A pair of Great Northern Divers off Ensay Burn mouth and another pair off the boathouse.
The first time I saw this flying without take off, I thought it had got entangled in something. I soon realised it must be away to get water into its feathers in order to bathe.
3 sighting of at least 2 Mountain Hares (1 near gate of field below Treshnish House, 1 at boathouse and 1 above the boathouse). There were at least 2 because this one was more reddish than the other.
6th: 6 White Wagtails again along north shore (4 at Ensay Burn mouth and 2 below Treshnish House). I got some great shots only to discover there was no memory card in the camera! I went back with limited success.
1 female Whinchat at reeds below Toechtamhor cottage, (first of the year for Treshnish), 1 adult Peregrine above Treshnish Old Schoolhouse.
It looks like I was wrong about the Greylags nesting. There were 2 flying around today. each year I am confused by their behaviour. They usually disappear by about June. Where do they go?
2 Mountain Hares at Treshnish boathouse.
5th: 1 Sedge Warbler in reeds below Toechtamhor cottage, (first of year and possibly first for Mull)
pair of Reed Buntings there and the hybrid Carrion x Hooded Crow in Haunn field and later over Treshnish lochan, 1 Collared Dove flying over Haunn cottage in Dùn Haun direction, pair of Linnets beside east cottage (one singing nicely) and the usual Twite and Lesser Redpoll were heard flying around the farm.
A Barn Owl flew from same spot at 8.20 (don’t have time to stay to see which bird it was).
4th: In the morning 1 Golden Eagle on Cruachan Treshnish and in the evening 6 White Wagtails (4 at Ensay Burn mouth and 2 below Treshnish House),
1 Grey Wagtail at Ensay Burn mouth (the first since the pair seen briefly last month),1 Whimbrel & 1 Dunlin at Ensay Burn mouth.
1 Mountain Hare at Treshnish boathouse
and about 100m away this was in the willow. I think it could be a young hare (I have never seen rabbits here).
Keith and Caroline at Middle cottage saw about 3 or 4 dolphins in the Port Haunn – Dùn Haunn area (presumably the same pod of Bottle-nosed).
3rd: 1 Whimbrel at Treshnish boathouse, 1 White Wagtail at Ensay Burn mouth, 2 Twite around Treshnish House and 1 in Haunn field,
1 female Hen Harrier at Treshnish Point (and probably also a second bird at Treshnish Point and the field to the east). The hybrid Carrion x Hooded Crow still at Haunn (also yesterday).
The pale Barn Owl first flew at 9.40 and from the same place as the dark bird flew from yesterday. The pale bird flew directly around Haunn cottages and then on the hill behind. With the east wind it hunted slowly eastwards into the wind and then flew quickly back and then repeated the eastward slow hunting along the ridge into the wind.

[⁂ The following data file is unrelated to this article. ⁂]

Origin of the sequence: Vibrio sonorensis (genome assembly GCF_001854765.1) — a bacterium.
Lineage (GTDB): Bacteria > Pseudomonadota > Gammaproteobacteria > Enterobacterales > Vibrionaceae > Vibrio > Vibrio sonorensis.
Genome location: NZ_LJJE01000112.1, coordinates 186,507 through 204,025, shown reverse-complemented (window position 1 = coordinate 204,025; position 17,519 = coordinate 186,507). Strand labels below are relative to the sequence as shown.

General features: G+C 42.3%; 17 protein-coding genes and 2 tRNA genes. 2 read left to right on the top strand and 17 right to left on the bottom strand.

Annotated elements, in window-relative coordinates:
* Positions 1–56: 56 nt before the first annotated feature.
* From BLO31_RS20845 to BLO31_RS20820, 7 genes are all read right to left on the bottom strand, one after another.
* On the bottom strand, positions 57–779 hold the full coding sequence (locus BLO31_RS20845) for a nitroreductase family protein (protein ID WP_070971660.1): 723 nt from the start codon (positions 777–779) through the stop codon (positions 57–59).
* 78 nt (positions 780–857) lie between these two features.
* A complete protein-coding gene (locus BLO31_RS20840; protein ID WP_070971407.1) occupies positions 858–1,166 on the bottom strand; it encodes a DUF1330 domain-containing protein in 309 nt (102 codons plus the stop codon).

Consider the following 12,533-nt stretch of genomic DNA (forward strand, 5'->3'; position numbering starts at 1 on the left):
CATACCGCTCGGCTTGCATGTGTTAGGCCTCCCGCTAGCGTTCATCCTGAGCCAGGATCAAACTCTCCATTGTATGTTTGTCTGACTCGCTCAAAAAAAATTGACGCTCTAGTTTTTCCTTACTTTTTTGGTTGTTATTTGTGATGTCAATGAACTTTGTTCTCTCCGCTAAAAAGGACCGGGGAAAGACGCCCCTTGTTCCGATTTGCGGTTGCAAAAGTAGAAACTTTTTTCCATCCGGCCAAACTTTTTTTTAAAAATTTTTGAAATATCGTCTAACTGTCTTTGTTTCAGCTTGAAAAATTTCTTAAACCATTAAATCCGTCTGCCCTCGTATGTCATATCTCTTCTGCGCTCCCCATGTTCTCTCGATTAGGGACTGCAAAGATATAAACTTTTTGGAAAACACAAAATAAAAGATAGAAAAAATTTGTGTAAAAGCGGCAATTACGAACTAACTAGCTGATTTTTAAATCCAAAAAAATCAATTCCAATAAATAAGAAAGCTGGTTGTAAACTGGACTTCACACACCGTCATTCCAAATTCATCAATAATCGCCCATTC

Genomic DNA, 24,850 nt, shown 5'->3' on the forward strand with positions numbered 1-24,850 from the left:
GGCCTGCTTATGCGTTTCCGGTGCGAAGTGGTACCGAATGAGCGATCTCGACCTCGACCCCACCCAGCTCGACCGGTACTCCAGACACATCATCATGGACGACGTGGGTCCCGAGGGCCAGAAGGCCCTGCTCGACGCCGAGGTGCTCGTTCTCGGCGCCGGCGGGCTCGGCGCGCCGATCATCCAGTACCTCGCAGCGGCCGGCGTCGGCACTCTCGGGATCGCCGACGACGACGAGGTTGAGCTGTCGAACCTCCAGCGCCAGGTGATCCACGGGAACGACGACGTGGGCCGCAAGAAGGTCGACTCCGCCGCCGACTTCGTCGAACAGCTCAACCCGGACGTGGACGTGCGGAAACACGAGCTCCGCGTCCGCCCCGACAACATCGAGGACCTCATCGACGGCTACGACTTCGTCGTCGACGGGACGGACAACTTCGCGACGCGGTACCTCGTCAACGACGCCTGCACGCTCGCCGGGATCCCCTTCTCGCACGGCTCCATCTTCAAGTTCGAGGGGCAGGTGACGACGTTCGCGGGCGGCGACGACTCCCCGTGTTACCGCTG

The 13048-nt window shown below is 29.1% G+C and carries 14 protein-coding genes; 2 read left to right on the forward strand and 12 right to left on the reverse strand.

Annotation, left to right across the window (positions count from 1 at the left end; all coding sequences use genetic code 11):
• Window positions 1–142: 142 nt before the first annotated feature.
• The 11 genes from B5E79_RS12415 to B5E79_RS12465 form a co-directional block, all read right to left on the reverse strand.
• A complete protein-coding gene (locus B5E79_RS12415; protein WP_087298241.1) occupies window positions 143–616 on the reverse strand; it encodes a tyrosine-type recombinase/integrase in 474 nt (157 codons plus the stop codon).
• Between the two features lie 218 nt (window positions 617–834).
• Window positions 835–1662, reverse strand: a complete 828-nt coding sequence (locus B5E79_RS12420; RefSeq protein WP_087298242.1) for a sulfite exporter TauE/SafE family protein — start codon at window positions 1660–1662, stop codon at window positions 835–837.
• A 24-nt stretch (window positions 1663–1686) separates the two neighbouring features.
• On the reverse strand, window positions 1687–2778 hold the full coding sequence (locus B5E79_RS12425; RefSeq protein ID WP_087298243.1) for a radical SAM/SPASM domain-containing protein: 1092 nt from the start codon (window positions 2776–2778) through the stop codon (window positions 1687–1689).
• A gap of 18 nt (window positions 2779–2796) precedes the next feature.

For the last 2 days only 1 Greylag goose present at Ensay Burn mouth which probably means the other is on eggs and I am pretty sure I heard a Wood Pigeon calling softly once in Treshnish wood. Both these would be new breeding records for Treshnish.
1 Mountain Hare to east of Treshnish boathouse
Wood Bitter-vetch Vicia orobus flowering in Black Park field (8 days earlier than my previous earliest). This is a Treshnish speciality.
2nd: 1 Whimbrel flying east at Ensay Burn mouth, 2 at Treshnish boathouse flew west and 3 flew south around Treshnish Point,
2 ‘White’ Wagtails at Ensay Burn mouth and another in Haunn field.
A female Hen Harrier in Haunn field and the fields to west and north and a little later an immature ring-tailed Hen Harrier over the reedbeds at Haunn.
Pair of Reed Buntings in the reedbed below Toechtamhor and a male in the lower reedbed below the other Haunn cottages.
The dark Barn Owl flew from the same place as yesterday.Our neighbour our saw a White-tailed Eagle over the Common Gull colony at Treshnish lochan (we heard the commotion but that area is hidden from view unless they fly high). She also saw 1 there yesterday. Probable Merlin near Ensay farmhouse.
1st: 2 Barn Owls (one much darker than the other). This is the pale one.
1 male Hen Harrier at Haunn field.
Went to look for a Heronry I was told about at Calgary but there was no sign of any breeding or old nests.
1 yellow tagged White-tailed Eagle at Bennan.
An adult Coal Tit at Calgary beach feeding another adult with moth caterpillar.
The hybrid Hooded x Carrion Crow still at Haunn field and also yesterday (it is more nervous than the 7 Hoodies there), 4 Twite at Ensay fort, 2 Linnets at Haunn (also yesterday) and 3 on Calgary machair, Lesser Redpolls over Treshnish wood. With the wind dropping and turning from the north to the east there were at least 3 Sand Martins and 3 over Treshnish wood.
1 Speckled Wood at at Calgary Art in Nature walk and least 2 Green Hair-streaks at Treshnish Old Schoolhouse,
and Green-veined White mating.
Couldn’t see any Narrow-leaved Helleborine plants emerging at Calgary Art in Nature walk but the one near our house is still healthy.